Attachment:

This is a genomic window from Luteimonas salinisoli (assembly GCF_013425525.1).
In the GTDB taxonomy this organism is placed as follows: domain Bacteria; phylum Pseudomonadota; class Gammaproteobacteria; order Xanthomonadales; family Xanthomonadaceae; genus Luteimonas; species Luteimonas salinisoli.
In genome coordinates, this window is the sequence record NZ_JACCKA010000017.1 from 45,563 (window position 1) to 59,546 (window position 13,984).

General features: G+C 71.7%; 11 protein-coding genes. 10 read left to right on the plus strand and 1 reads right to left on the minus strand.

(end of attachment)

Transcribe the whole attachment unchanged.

This is a genomic window from Luteimonas salinisoli (assembly GCF_013425525.1).
In the GTDB taxonomy this organism is placed as follows: domain Bacteria; phylum Pseudomonadota; class Gammaproteobacteria; order Xanthomonadales; family Xanthomonadaceae; genus Luteimonas; species Luteimonas salinisoli.
In genome coordinates, this window is the sequence record NZ_JACCKA010000017.1 from 45,563 (window position 1) to 59,546 (window position 13,984).

General features: G+C 71.7%; 11 protein-coding genes. 10 read left to right on the plus strand and 1 reads right to left on the minus strand.